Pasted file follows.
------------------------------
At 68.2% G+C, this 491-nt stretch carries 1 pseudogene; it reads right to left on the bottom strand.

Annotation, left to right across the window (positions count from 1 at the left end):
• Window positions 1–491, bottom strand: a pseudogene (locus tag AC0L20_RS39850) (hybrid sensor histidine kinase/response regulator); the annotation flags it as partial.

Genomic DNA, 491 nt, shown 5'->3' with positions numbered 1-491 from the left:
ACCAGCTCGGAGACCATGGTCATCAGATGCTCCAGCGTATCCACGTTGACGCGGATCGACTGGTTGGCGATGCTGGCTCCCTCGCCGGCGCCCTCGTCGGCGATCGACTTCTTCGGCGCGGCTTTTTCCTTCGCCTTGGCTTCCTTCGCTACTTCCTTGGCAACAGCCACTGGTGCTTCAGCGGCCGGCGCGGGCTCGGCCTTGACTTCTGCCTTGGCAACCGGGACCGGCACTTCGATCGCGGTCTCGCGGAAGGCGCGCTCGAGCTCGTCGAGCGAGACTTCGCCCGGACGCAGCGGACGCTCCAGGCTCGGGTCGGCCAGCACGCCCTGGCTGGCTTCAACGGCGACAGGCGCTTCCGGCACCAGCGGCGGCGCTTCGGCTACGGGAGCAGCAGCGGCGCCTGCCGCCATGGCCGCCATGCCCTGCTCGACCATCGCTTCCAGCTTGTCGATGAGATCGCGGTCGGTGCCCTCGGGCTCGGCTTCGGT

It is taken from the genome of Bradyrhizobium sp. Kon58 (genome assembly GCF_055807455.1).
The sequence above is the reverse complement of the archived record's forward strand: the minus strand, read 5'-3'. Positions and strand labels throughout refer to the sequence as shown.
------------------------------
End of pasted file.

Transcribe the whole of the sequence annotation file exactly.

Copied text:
At 68.2% G+C, this 491-nt stretch carries 1 pseudogene; it reads right to left on the bottom strand.

Annotation, left to right across the window (positions count from 1 at the left end):
• Window positions 1–491, bottom strand: a pseudogene (locus tag AC0L20_RS39850) (hybrid sensor histidine kinase/response regulator); the annotation flags it as partial.

Genomic DNA, 491 nt, shown 5'->3' with positions numbered 1-491 from the left:
ACCAGCTCGGAGACCATGGTCATCAGATGCTCCAGCGTATCCACGTTGACGCGGATCGACTGGTTGGCGATGCTGGCTCCCTCGCCGGCGCCCTCGTCGGCGATCGACTTCTTCGGCGCGGCTTTTTCCTTCGCCTTGGCTTCCTTCGCTACTTCCTTGGCAACAGCCACTGGTGCTTCAGCGGCCGGCGCGGGCTCGGCCTTGACTTCTGCCTTGGCAACCGGGACCGGCACTTCGATCGCGGTCTCGCGGAAGGCGCGCTCGAGCTCGTCGAGCGAGACTTCGCCCGGACGCAGCGGACGCTCCAGGCTCGGGTCGGCCAGCACGCCCTGGCTGGCTTCAACGGCGACAGGCGCTTCCGGCACCAGCGGCGGCGCTTCGGCTACGGGAGCAGCAGCGGCGCCTGCCGCCATGGCCGCCATGCCCTGCTCGACCATCGCTTCCAGCTTGTCGATGAGATCGCGGTCGGTGCCCTCGGGCTCGGCTTCGGT

It is taken from the genome of Bradyrhizobium sp. Kon58 (genome assembly GCF_055807455.1).
The sequence above is the reverse complement of the archived record's forward strand: the minus strand, read 5'-3'. Positions and strand labels throughout refer to the sequence as shown.